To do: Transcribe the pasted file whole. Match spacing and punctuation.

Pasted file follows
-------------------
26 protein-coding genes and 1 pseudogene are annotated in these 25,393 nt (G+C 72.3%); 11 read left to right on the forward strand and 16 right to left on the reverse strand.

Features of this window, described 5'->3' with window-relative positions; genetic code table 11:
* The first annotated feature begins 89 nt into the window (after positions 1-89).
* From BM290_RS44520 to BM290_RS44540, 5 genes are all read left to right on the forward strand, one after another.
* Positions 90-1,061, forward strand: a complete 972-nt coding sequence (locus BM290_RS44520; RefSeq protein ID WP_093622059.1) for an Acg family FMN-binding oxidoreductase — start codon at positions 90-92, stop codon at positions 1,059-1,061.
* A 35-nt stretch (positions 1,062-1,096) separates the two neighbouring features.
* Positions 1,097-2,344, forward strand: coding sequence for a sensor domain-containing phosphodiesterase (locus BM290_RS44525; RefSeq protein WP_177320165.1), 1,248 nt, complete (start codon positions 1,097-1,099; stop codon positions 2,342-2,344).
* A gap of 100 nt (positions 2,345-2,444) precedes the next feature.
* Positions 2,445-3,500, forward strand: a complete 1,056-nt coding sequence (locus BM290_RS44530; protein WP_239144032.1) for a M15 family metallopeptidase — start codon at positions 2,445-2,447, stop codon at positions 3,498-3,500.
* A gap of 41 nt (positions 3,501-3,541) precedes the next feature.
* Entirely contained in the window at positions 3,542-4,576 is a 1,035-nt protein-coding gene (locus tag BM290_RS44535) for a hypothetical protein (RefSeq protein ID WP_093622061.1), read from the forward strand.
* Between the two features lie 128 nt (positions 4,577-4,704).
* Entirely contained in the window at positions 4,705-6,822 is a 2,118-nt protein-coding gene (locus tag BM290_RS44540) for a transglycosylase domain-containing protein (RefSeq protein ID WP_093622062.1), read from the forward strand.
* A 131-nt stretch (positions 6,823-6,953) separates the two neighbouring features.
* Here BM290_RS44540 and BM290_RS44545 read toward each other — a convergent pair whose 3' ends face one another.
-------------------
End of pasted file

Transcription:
26 protein-coding genes and 1 pseudogene are annotated in these 25,393 nt (G+C 72.3%); 11 read left to right on the forward strand and 16 right to left on the reverse strand.

Features of this window, described 5'->3' with window-relative positions; genetic code table 11:
* The first annotated feature begins 89 nt into the window (after positions 1-89).
* From BM290_RS44520 to BM290_RS44540, 5 genes are all read left to right on the forward strand, one after another.
* Positions 90-1,061, forward strand: a complete 972-nt coding sequence (locus BM290_RS44520; RefSeq protein ID WP_093622059.1) for an Acg family FMN-binding oxidoreductase — start codon at positions 90-92, stop codon at positions 1,059-1,061.
* A 35-nt stretch (positions 1,062-1,096) separates the two neighbouring features.
* Positions 1,097-2,344, forward strand: coding sequence for a sensor domain-containing phosphodiesterase (locus BM290_RS44525; RefSeq protein WP_177320165.1), 1,248 nt, complete (start codon positions 1,097-1,099; stop codon positions 2,342-2,344).
* A gap of 100 nt (positions 2,345-2,444) precedes the next feature.
* Positions 2,445-3,500, forward strand: a complete 1,056-nt coding sequence (locus BM290_RS44530; protein WP_239144032.1) for a M15 family metallopeptidase — start codon at positions 2,445-2,447, stop codon at positions 3,498-3,500.
* A gap of 41 nt (positions 3,501-3,541) precedes the next feature.
* Entirely contained in the window at positions 3,542-4,576 is a 1,035-nt protein-coding gene (locus tag BM290_RS44535) for a hypothetical protein (RefSeq protein ID WP_093622061.1), read from the forward strand.
* Between the two features lie 128 nt (positions 4,577-4,704).
* Entirely contained in the window at positions 4,705-6,822 is a 2,118-nt protein-coding gene (locus tag BM290_RS44540) for a transglycosylase domain-containing protein (RefSeq protein ID WP_093622062.1), read from the forward strand.
* A 131-nt stretch (positions 6,823-6,953) separates the two neighbouring features.
* Here BM290_RS44540 and BM290_RS44545 read toward each other — a convergent pair whose 3' ends face one another.